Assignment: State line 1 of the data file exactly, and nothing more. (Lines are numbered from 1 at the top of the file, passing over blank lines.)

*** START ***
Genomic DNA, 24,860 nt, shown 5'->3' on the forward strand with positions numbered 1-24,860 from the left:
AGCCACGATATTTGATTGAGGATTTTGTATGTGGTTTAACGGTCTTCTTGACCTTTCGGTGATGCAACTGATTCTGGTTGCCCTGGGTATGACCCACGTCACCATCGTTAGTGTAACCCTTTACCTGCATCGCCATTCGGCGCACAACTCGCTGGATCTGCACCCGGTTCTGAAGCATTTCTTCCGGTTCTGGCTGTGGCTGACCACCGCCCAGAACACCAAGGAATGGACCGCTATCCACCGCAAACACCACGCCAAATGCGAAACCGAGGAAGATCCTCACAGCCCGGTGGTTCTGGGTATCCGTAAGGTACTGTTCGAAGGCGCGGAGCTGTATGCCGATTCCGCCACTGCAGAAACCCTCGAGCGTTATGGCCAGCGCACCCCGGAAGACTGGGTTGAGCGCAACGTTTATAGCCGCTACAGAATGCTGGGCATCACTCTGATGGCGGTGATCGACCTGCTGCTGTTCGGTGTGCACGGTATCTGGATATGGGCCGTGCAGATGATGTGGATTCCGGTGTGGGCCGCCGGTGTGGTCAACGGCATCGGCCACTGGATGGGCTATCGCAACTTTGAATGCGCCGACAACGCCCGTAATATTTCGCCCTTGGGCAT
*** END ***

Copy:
Genomic DNA, 24,860 nt, shown 5'->3' on the forward strand with positions numbered 1-24,860 from the left: